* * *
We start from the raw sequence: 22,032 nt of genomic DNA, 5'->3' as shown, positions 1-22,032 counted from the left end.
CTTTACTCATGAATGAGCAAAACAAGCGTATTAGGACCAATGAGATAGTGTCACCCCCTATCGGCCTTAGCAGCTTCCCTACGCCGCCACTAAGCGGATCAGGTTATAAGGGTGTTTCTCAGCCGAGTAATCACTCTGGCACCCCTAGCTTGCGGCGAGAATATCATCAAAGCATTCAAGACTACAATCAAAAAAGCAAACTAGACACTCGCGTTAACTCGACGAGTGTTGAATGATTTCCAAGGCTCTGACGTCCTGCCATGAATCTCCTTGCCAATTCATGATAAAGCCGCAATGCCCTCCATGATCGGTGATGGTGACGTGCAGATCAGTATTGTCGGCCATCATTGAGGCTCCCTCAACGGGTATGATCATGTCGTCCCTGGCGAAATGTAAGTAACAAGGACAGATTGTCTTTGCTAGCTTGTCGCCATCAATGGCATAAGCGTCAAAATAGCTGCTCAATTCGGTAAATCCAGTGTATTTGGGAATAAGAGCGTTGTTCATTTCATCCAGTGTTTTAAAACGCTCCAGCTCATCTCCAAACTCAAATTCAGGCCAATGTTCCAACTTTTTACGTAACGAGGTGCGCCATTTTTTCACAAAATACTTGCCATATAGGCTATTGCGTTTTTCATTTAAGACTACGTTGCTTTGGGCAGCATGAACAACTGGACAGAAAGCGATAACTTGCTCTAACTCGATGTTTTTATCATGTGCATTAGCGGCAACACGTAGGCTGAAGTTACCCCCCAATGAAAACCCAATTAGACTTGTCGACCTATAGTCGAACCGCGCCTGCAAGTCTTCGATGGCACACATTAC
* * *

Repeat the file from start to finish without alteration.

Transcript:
We start from the raw sequence: 22,032 nt of genomic DNA, 5'->3' as shown, positions 1-22,032 counted from the left end.
CTTTACTCATGAATGAGCAAAACAAGCGTATTAGGACCAATGAGATAGTGTCACCCCCTATCGGCCTTAGCAGCTTCCCTACGCCGCCACTAAGCGGATCAGGTTATAAGGGTGTTTCTCAGCCGAGTAATCACTCTGGCACCCCTAGCTTGCGGCGAGAATATCATCAAAGCATTCAAGACTACAATCAAAAAAGCAAACTAGACACTCGCGTTAACTCGACGAGTGTTGAATGATTTCCAAGGCTCTGACGTCCTGCCATGAATCTCCTTGCCAATTCATGATAAAGCCGCAATGCCCTCCATGATCGGTGATGGTGACGTGCAGATCAGTATTGTCGGCCATCATTGAGGCTCCCTCAACGGGTATGATCATGTCGTCCCTGGCGAAATGTAAGTAACAAGGACAGATTGTCTTTGCTAGCTTGTCGCCATCAATGGCATAAGCGTCAAAATAGCTGCTCAATTCGGTAAATCCAGTGTATTTGGGAATAAGAGCGTTGTTCATTTCATCCAGTGTTTTAAAACGCTCCAGCTCATCTCCAAACTCAAATTCAGGCCAATGTTCCAACTTTTTACGTAACGAGGTGCGCCATTTTTTCACAAAATACTTGCCATATAGGCTATTGCGTTTTTCATTTAAGACTACGTTGCTTTGGGCAGCATGAACAACTGGACAGAAAGCGATAACTTGCTCTAACTCGATGTTTTTATCATGTGCATTAGCGGCAACACGTAGGCTGAAGTTACCCCCCAATGAAAACCCAATTAGACTTGTCGACCTATAGTCGAACCGCGCCTGCAAGTCTTCGATGGCACACATTAC